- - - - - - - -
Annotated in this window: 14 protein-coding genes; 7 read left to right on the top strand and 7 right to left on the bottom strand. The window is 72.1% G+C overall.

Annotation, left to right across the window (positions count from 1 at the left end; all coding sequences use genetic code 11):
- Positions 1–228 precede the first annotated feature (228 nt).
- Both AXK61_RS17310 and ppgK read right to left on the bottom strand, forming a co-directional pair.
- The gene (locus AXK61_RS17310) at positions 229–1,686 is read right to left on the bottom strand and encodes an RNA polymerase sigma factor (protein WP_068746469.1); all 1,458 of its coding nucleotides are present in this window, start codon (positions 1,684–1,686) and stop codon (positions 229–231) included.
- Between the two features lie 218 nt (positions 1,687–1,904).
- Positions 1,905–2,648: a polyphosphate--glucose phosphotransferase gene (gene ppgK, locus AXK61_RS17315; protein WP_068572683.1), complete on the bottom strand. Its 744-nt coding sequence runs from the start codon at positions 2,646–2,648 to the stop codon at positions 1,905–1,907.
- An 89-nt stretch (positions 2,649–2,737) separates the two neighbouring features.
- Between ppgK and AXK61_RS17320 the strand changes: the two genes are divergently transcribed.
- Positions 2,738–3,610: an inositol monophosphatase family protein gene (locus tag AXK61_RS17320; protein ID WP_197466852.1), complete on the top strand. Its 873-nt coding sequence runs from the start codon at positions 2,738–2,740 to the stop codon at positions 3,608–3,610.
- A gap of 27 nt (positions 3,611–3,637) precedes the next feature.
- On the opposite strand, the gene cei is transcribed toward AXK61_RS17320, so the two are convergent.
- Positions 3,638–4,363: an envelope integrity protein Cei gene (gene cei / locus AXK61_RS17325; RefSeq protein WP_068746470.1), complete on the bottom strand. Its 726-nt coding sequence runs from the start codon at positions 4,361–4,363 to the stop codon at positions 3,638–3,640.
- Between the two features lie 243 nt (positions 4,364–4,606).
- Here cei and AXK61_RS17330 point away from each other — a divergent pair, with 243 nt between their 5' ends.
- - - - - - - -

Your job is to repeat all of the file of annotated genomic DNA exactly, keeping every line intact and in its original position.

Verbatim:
Annotated in this window: 14 protein-coding genes; 7 read left to right on the top strand and 7 right to left on the bottom strand. The window is 72.1% G+C overall.

Annotation, left to right across the window (positions count from 1 at the left end; all coding sequences use genetic code 11):
- Positions 1–228 precede the first annotated feature (228 nt).
- Both AXK61_RS17310 and ppgK read right to left on the bottom strand, forming a co-directional pair.
- The gene (locus AXK61_RS17310) at positions 229–1,686 is read right to left on the bottom strand and encodes an RNA polymerase sigma factor (protein WP_068746469.1); all 1,458 of its coding nucleotides are present in this window, start codon (positions 1,684–1,686) and stop codon (positions 229–231) included.
- Between the two features lie 218 nt (positions 1,687–1,904).
- Positions 1,905–2,648: a polyphosphate--glucose phosphotransferase gene (gene ppgK, locus AXK61_RS17315; protein WP_068572683.1), complete on the bottom strand. Its 744-nt coding sequence runs from the start codon at positions 2,646–2,648 to the stop codon at positions 1,905–1,907.
- An 89-nt stretch (positions 2,649–2,737) separates the two neighbouring features.
- Between ppgK and AXK61_RS17320 the strand changes: the two genes are divergently transcribed.
- Positions 2,738–3,610: an inositol monophosphatase family protein gene (locus tag AXK61_RS17320; protein ID WP_197466852.1), complete on the top strand. Its 873-nt coding sequence runs from the start codon at positions 2,738–2,740 to the stop codon at positions 3,608–3,610.
- A gap of 27 nt (positions 3,611–3,637) precedes the next feature.
- On the opposite strand, the gene cei is transcribed toward AXK61_RS17320, so the two are convergent.
- Positions 3,638–4,363: an envelope integrity protein Cei gene (gene cei / locus AXK61_RS17325; RefSeq protein WP_068746470.1), complete on the bottom strand. Its 726-nt coding sequence runs from the start codon at positions 4,361–4,363 to the stop codon at positions 3,638–3,640.
- Between the two features lie 243 nt (positions 4,364–4,606).
- Here cei and AXK61_RS17330 point away from each other — a divergent pair, with 243 nt between their 5' ends.